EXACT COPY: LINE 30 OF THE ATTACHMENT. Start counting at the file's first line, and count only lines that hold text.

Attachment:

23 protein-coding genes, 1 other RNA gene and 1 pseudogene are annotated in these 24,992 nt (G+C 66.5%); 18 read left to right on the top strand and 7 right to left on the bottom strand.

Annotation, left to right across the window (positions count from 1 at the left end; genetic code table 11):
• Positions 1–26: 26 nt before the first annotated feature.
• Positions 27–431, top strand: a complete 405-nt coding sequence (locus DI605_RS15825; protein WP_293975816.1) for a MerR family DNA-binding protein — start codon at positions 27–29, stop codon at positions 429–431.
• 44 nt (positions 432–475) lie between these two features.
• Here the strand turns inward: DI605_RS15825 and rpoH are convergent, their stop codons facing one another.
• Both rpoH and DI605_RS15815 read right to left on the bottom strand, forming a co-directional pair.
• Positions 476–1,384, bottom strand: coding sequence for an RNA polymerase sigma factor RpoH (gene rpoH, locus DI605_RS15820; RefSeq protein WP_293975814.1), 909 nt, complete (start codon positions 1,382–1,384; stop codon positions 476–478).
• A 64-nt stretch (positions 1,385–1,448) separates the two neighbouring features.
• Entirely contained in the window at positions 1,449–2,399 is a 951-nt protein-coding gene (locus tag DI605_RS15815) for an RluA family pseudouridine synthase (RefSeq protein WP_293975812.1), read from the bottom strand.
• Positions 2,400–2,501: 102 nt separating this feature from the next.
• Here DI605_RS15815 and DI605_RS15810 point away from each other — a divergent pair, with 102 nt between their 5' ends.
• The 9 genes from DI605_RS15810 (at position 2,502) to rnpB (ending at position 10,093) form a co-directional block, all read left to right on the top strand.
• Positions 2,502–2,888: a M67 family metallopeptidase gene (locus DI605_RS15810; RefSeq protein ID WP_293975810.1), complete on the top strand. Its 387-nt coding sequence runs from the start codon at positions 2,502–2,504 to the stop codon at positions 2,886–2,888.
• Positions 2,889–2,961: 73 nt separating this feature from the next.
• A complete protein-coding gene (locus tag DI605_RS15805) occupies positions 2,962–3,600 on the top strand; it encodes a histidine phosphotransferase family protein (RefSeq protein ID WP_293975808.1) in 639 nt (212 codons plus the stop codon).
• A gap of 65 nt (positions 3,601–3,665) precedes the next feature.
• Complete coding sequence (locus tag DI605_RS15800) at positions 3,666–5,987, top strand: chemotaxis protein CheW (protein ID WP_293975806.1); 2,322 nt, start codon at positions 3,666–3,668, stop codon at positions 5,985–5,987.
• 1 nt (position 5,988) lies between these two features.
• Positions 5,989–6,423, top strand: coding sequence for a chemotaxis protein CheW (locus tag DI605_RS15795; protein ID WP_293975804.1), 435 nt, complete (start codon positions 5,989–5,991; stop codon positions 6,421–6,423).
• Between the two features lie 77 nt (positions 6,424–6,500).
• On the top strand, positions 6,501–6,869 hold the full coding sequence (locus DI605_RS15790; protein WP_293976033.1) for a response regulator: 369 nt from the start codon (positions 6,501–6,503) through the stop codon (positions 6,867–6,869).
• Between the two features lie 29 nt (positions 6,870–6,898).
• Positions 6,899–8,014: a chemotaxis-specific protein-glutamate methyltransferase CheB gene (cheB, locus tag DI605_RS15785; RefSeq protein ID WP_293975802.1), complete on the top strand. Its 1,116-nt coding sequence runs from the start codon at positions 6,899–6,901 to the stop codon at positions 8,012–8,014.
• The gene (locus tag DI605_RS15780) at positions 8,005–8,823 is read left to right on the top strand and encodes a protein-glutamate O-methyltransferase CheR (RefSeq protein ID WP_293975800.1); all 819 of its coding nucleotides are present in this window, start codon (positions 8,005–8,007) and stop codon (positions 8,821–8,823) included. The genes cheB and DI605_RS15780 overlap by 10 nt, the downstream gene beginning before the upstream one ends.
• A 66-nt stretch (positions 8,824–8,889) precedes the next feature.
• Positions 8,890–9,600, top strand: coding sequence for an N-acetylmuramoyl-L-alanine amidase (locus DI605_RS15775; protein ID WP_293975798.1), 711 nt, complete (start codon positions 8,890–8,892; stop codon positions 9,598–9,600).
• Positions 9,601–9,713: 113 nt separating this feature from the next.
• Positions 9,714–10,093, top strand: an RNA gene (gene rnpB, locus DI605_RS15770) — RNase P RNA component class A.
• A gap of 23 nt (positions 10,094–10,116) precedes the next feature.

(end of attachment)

• A gap of 23 nt (positions 10,094–10,116) precedes the next feature.